AGENCIES CANNOT PRO-RATE INVOICES UNLESS THE CONTRACT SO STATES






Have you ever had a situation where a Government Agency advised you that it would reduce or pro-rate your monthly services invoice for days not worked, but your company objected and said “that procedure is not in our contract?” The Agency response is frequently: “so what, we’re doing it anyway, you didn’t work those days.” That’s exactly what happened to Amaratek during last year’s Government shutdown. The Armed Services Board of Contract Appeals ruled the Army’s invoice adjustment to be improper, and allowed Amaratek’s claim for a full monthly invoice amount even though only six days were worked. Amaratek, ASBCA No. 59149, 15-1 BCA ¶35808. In Amaratek, the Army awarded the company a contract for laboratory services at the Yuma Proving Ground in Arizona. There … Continue reading

PROTESTER’S FAILURE TO REBUT OR SUBSTANTIVELY COMMENT






What happens when a protester submits a protest to the Government Accountability Office (“GAO”), the agency responds in its agency report with a detailed response to every assertion, but the protester fails to rebut or substantively address the agency’s arguments in its comments on the agency report? The simple answer is “protest denied.” See, e.g., Oakland Consulting Group, Inc., B-412054.2, September 19, 2016. Oakland Consulting protested its exclusion from the competitive range by the Defense Logistics Agency (“DLA”) on a procurement for information technology (“IT”) services. The DLA found one weakness, three significant weaknesses and two deficiencies which made Oakland Consulting’s proposal technically unacceptable. Oakland Consulting challenged the evaluation of all six areas in its protest. Following its usual procedure, GAO asked the agency to … Continue reading

OFFERS REMAIN OPEN EVEN IF “UNSUCCESSFUL”






Box 12 of Standard Form 33, “Solicitation, Offer and Award,” states that that the contractor agrees that if the agency accepts its offer within 60 calendar days, it will perform at the price offered. (The contractor may specify a different period for acceptance, but normally the 60 day period applies.) Recently, the Court of Federal Claims considered the question of whether the offer was no longer in effect after the agency had sent an “unsuccessful offeror” letter to a contractor. National Air Cargo Group, Inc. v. United States, No. 16-362C, (Fed. Cl. August 19, 2016). The simple answer is that the agency may accept an offer and form a contract at any time during the period of acceptance, unless the contractor withdraws its offer. National … Continue reading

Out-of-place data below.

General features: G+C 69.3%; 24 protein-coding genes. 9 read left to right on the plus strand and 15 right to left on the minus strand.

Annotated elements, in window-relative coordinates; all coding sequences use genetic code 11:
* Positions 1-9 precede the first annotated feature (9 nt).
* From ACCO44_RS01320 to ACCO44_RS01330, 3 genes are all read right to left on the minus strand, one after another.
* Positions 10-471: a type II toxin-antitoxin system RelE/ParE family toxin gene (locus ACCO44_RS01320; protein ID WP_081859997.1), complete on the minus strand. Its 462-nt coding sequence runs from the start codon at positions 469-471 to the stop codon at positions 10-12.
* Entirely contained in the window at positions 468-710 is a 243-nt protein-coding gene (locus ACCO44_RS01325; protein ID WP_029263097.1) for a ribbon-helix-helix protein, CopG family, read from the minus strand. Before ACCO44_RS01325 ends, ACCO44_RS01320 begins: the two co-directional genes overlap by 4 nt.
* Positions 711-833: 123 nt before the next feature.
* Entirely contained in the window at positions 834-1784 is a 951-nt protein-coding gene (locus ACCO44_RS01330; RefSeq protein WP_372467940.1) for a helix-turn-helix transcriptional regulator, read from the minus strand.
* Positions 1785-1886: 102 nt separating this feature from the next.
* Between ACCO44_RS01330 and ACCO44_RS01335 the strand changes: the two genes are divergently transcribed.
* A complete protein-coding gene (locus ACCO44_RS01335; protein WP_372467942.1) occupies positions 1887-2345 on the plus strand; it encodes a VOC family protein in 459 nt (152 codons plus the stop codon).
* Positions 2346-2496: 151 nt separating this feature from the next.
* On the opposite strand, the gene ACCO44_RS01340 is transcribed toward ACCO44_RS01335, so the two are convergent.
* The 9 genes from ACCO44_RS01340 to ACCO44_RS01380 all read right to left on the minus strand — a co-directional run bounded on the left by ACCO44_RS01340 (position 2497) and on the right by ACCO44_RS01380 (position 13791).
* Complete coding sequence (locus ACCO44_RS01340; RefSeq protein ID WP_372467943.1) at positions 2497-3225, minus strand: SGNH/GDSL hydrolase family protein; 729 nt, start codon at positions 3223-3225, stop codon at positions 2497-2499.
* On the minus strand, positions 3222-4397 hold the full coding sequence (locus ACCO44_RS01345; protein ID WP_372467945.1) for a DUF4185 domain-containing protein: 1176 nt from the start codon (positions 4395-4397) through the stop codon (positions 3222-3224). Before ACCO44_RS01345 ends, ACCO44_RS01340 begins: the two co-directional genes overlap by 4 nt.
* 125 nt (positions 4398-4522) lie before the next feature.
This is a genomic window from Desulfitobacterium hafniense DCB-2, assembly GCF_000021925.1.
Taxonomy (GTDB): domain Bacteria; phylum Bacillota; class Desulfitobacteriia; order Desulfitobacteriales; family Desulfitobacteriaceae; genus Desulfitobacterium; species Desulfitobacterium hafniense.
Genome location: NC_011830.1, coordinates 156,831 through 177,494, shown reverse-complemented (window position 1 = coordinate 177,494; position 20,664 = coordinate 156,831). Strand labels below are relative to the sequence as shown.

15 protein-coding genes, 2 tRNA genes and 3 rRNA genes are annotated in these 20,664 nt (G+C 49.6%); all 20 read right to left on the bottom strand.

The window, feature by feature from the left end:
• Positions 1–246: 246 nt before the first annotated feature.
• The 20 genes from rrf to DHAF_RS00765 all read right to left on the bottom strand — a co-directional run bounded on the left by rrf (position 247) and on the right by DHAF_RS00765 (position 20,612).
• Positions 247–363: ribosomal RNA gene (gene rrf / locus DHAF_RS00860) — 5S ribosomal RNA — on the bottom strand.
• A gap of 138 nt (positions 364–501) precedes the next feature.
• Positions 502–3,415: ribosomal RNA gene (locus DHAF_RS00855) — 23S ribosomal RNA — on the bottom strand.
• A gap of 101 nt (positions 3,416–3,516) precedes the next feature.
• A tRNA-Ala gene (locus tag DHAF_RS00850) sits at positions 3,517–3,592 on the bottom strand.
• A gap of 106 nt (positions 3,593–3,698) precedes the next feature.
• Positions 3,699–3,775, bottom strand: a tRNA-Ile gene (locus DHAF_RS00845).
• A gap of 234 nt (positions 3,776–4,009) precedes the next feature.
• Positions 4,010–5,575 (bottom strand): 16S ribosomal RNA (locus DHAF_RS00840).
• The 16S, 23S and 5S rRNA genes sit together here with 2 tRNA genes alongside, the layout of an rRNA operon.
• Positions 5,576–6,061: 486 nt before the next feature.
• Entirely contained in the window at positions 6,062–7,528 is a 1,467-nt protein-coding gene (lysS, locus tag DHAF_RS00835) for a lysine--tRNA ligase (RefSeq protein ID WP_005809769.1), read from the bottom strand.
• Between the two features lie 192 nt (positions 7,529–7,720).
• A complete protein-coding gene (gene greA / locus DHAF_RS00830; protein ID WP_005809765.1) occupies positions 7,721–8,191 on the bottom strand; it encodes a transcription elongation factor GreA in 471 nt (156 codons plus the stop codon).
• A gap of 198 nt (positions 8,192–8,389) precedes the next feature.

The PCI Network – Three Keys to a Winning Proposal






The next episode of The PCI Network is all about putting together a winning proposal. Lou Chiarella, Director and Faculty at PCI, shares three tips to help you craft a winning proposal. Mr. Chiarella is an attorney in the Washington, D.C. area with 20 years of experience specializing in all aspects of Government contracting.  In addition to his current position, his previous experiences include: Professor of Contract and Fiscal Law, U.S. Army Judge Advocate General’s School, Charlottesville, Virginia; Chief of Administrative and Civil Law, Fort Carson, Colorado; and Trial Attorney, U.S. Army Contract Appeals Division, Arlington, Virginia.

NEW CONTRACTING OFFICER IS NO REASON TO DELAY DECISION ON CLAIM






The Contract Disputes Act (“CDA”) requires timely final decisions on claims, except when there is a reasonable basis for a delay. (See discussion below). Despite the statutory requirements, Contracting Officers (“CO”) frequently delay making a final decision on a contract claim. A recent Board case addressed a delay that was primarily due to a change in contracting officers, and concluded that “internal staffing matters are not one of the factors used to determine a reasonable time under the CDA.” Volmar Const., Inc., ASBCA No. 60710-910, October 7, 2016. What the CDA Requires: When a CO receives a claim under $100,000, the CDA requires the CO to issue a decision within 60 days “from the contracting officer’s receipt [of the claim].” 41 U.S.C. § 7103(f)(1). When … Continue reading